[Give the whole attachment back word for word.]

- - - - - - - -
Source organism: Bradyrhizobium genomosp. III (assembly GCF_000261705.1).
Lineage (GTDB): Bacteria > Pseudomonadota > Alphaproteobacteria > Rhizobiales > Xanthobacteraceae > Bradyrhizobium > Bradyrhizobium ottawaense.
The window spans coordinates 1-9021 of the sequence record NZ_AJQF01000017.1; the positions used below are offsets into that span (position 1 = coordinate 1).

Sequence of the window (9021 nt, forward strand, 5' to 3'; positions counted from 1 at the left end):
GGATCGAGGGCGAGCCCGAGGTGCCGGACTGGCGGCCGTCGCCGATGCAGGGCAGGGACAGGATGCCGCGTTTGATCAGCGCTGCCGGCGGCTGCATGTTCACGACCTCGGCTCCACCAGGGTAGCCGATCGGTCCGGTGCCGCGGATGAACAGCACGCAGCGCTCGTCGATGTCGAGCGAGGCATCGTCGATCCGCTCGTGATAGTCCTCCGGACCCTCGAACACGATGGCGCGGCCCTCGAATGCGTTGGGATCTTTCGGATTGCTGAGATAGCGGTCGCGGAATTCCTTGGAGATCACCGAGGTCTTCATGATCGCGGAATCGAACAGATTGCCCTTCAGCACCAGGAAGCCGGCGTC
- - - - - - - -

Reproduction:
Source organism: Bradyrhizobium genomosp. III (assembly GCF_000261705.1).
Lineage (GTDB): Bacteria > Pseudomonadota > Alphaproteobacteria > Rhizobiales > Xanthobacteraceae > Bradyrhizobium > Bradyrhizobium ottawaense.
The window spans coordinates 1-9021 of the sequence record NZ_AJQF01000017.1; the positions used below are offsets into that span (position 1 = coordinate 1).

Sequence of the window (9021 nt, forward strand, 5' to 3'; positions counted from 1 at the left end):
GGATCGAGGGCGAGCCCGAGGTGCCGGACTGGCGGCCGTCGCCGATGCAGGGCAGGGACAGGATGCCGCGTTTGATCAGCGCTGCCGGCGGCTGCATGTTCACGACCTCGGCTCCACCAGGGTAGCCGATCGGTCCGGTGCCGCGGATGAACAGCACGCAGCGCTCGTCGATGTCGAGCGAGGCATCGTCGATCCGCTCGTGATAGTCCTCCGGACCCTCGAACACGATGGCGCGGCCCTCGAATGCGTTGGGATCTTTCGGATTGCTGAGATAGCGGTCGCGGAATTCCTTGGAGATCACCGAGGTCTTCATGATCGCGGAATCGAACAGATTGCCCTTCAGCACCAGGAAGCCGGCGTC